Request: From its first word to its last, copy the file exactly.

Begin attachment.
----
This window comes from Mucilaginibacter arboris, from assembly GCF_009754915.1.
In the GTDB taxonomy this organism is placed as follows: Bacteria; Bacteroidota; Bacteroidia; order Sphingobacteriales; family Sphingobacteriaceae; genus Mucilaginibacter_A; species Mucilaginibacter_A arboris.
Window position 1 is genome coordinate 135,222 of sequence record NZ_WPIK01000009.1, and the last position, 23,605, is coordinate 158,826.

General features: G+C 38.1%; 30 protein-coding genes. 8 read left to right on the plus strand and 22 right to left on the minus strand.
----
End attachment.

This window comes from Mucilaginibacter arboris, from assembly GCF_009754915.1.
In the GTDB taxonomy this organism is placed as follows: Bacteria; Bacteroidota; Bacteroidia; order Sphingobacteriales; family Sphingobacteriaceae; genus Mucilaginibacter_A; species Mucilaginibacter_A arboris.
Window position 1 is genome coordinate 135,222 of sequence record NZ_WPIK01000009.1, and the last position, 23,605, is coordinate 158,826.

General features: G+C 38.1%; 30 protein-coding genes. 8 read left to right on the plus strand and 22 right to left on the minus strand.